Hydrologists

Hydrologists study how water moves across and through the Earth’s crust. They use their expertise to solve problems in the areas of water quality or availability. Hydrologists work in offices and in the field. In offices, hydrologists spend much of their time using computers to analyze data and model their findings. In the field, hydrologists may have to wade into lakes and streams to collect samples or to read and inspect monitoring equipment. Hydrologists need at least a bachelor’s degree for entry-level positions; however, some workers begin their careers with a master’s degree. The median annual wage for hydrologists was $79,990 in May 2017. Employment of hydrologists is projected to grow 10 percent from 2016 to 2026, faster than the average for all occupations. Population growth and environmental concerns are expected to increase demand for hydrologists.

Displaying 1 - 50 of 213 companies
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Company City State
Arkansas Department of Environmental Quality
Customer Service Division
Arkansas Department of Environmental Quality
Fiscal Division Chief
Arkansas Department of Environmental Quality
Management Services Division
The Center For Toxicology & Environmental Health L L C
Center For Txicology Envmtl He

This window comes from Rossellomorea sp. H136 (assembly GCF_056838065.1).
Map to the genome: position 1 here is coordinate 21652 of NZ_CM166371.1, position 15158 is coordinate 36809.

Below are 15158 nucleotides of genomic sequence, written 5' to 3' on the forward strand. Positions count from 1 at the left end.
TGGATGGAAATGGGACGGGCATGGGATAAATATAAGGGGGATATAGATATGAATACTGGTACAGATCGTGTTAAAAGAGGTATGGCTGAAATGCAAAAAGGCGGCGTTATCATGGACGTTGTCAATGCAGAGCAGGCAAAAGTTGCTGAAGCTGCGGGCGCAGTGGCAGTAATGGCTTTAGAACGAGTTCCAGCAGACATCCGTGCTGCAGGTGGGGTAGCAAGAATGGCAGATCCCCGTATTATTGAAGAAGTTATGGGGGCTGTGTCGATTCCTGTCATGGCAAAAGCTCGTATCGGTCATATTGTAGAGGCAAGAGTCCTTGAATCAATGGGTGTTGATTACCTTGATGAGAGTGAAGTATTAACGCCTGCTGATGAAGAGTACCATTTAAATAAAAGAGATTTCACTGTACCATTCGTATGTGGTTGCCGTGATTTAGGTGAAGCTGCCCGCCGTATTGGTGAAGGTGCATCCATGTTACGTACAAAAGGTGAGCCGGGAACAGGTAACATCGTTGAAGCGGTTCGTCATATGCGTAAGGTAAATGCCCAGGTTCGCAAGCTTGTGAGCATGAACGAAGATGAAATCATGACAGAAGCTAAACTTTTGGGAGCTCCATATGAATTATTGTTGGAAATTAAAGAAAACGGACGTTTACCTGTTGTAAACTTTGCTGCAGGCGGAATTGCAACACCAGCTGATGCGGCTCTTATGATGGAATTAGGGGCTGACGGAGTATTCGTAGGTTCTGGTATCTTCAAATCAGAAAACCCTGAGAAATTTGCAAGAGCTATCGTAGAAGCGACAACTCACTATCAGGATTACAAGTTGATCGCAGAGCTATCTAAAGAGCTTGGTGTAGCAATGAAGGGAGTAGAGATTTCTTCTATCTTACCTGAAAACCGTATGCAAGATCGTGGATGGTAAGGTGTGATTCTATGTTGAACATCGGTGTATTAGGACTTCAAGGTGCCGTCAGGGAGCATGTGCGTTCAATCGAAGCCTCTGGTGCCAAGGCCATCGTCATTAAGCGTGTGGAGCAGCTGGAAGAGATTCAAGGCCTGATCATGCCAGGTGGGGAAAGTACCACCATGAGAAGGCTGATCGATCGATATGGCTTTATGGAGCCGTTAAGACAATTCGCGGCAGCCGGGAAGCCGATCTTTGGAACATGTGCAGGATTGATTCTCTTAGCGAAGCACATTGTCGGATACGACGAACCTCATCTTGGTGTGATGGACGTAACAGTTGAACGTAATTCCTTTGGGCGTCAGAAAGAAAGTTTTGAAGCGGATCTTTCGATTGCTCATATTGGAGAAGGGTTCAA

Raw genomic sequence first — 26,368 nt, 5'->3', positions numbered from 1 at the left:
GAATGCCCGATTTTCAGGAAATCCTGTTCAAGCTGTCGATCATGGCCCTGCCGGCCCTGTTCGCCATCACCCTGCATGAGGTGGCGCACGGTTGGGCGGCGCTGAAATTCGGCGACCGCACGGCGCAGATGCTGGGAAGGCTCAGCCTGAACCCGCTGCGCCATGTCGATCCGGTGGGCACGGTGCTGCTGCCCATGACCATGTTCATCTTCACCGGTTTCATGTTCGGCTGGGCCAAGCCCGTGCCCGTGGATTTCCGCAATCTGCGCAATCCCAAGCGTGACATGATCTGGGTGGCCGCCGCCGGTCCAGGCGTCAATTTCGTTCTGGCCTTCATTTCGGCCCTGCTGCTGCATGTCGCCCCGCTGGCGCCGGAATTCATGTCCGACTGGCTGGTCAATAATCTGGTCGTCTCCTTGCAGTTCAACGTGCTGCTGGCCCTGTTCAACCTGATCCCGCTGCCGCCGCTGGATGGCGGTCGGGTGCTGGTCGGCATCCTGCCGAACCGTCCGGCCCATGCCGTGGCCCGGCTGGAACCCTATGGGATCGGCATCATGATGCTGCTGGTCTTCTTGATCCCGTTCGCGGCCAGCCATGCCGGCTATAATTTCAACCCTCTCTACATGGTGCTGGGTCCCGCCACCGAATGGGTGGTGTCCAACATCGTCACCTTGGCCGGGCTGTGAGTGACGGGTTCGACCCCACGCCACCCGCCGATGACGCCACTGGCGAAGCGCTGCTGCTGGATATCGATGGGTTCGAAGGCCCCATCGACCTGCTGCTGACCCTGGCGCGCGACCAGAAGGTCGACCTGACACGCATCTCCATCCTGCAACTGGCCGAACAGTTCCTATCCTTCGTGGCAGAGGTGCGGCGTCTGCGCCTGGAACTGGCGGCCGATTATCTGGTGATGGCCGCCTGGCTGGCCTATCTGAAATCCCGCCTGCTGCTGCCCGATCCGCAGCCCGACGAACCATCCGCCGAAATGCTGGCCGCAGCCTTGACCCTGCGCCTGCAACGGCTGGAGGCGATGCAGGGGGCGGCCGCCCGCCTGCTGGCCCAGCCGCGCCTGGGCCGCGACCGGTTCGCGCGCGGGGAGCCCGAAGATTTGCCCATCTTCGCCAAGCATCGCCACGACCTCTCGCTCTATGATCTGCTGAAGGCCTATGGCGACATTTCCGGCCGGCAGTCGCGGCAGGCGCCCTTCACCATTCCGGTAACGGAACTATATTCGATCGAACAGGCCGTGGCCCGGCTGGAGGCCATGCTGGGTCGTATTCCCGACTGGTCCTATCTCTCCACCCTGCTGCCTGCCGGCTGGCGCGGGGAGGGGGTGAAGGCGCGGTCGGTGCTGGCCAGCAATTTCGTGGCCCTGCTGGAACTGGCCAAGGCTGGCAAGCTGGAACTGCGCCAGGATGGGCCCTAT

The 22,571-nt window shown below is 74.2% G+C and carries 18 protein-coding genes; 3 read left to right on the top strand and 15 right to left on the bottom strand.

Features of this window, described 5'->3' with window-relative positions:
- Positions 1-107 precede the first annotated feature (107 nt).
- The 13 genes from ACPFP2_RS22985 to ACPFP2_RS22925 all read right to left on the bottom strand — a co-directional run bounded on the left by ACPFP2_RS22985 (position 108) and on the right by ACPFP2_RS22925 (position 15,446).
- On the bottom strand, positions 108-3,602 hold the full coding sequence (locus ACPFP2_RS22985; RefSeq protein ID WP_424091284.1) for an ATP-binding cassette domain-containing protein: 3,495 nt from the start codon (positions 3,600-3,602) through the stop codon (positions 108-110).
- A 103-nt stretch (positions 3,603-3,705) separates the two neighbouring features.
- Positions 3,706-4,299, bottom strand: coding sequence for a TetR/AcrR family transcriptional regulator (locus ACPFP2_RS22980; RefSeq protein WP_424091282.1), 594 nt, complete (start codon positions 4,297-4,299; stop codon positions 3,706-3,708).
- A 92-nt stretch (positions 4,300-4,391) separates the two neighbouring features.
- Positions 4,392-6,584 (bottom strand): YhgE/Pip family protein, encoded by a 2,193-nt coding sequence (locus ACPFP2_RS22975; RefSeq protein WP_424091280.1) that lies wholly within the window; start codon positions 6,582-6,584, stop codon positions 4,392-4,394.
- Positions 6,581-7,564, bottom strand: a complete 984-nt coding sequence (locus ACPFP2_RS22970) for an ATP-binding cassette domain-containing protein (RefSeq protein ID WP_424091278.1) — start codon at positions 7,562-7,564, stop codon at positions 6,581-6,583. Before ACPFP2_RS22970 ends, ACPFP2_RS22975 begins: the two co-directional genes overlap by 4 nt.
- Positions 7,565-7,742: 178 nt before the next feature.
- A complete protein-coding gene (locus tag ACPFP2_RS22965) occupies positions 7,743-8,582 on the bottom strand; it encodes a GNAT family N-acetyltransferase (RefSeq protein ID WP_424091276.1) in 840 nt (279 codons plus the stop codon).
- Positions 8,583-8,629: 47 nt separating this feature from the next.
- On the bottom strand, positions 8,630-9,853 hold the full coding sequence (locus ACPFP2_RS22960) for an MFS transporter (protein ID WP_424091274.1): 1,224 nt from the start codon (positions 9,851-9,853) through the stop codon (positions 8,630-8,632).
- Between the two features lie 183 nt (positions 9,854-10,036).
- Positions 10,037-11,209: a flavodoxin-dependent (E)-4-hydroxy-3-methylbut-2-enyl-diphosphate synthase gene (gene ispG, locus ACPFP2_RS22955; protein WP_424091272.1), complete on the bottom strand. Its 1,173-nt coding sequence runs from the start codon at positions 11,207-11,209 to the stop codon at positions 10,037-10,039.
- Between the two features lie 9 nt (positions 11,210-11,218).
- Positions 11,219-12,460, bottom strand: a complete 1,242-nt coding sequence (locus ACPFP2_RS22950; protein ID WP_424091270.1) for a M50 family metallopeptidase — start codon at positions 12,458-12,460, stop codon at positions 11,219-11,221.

Arkansas Department of Environmental Quality
Air Division
Arkansas Department of Environmental Quality
Hazardous Waste Division
Natural Resources Conservation Service
Ftn Associates, Ltd.
The Nature Conservancy
Arkansas Field Office
Ramboll Environ US Corporation
RAMBOLL ENVIRON US CORPORATION
Arkansas Department of Environmental Quality
Solid Waste Management Div
Clean Harbors Environmental Services, Inc.
Arkansas Department of Environmental Quality
Regulated Storage Tanks Div
Environmental Products & Services of Vermont, Inc.
Eps of Vermont
Gts, Inc.
ENGINEERING
Boomer Environmental, LLC
Hazmat Services, Inc.
Gbmc & Associates, Inc.
Gbmc & Assoc
TAS Environmental Services L.P.
Waste Services, Inc.
Esgi, Inc
United States Environmental Services, L.L.C.
Environmental Scientists Inc
Holloway Engineering
Environmental Data Services Inc
Arkansas Deq
Natural Resources Conservation Service
Hope Field Service Center
Environmental Technical Consultants Inc
Etc Engineers
Arkansas Department of Parks and Tourism
Pinnacle Mountain State Park
Arkansas Department of Environmental Quality
Environmental Preservation Div
Arkansas Department of Environmental Quality
Legal Division
Audubon Arkansas
Data Testing, Inc.
Arkansas Land and Farm Development Corporation
ALFDC
Arkansas Analytical, Inc.
Strider Consulting, Inc.
Natural Resources Conservation Service
Fayetteville Field Service Ctr
Fulton County Conservation District
Arkansas Department of Environmental Quality
Surface Min & Reclamation Div
Proag Service
The Nature Conservancy
THE NATURE CONSERVANCY
Cdp Strategies, LLC
Association For Beaver Lake Environment
Egis, Inc.
Boone County Conservation District
A & A Laboratories, Inc.
Agricultural Services, Inc.
Asi Hydrocarbon Recycling
Grace Foundation
Atoka, Inc.
Environmental Services Company, Inc.
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FCC Env
Displaying 1 - 50 of 213 companies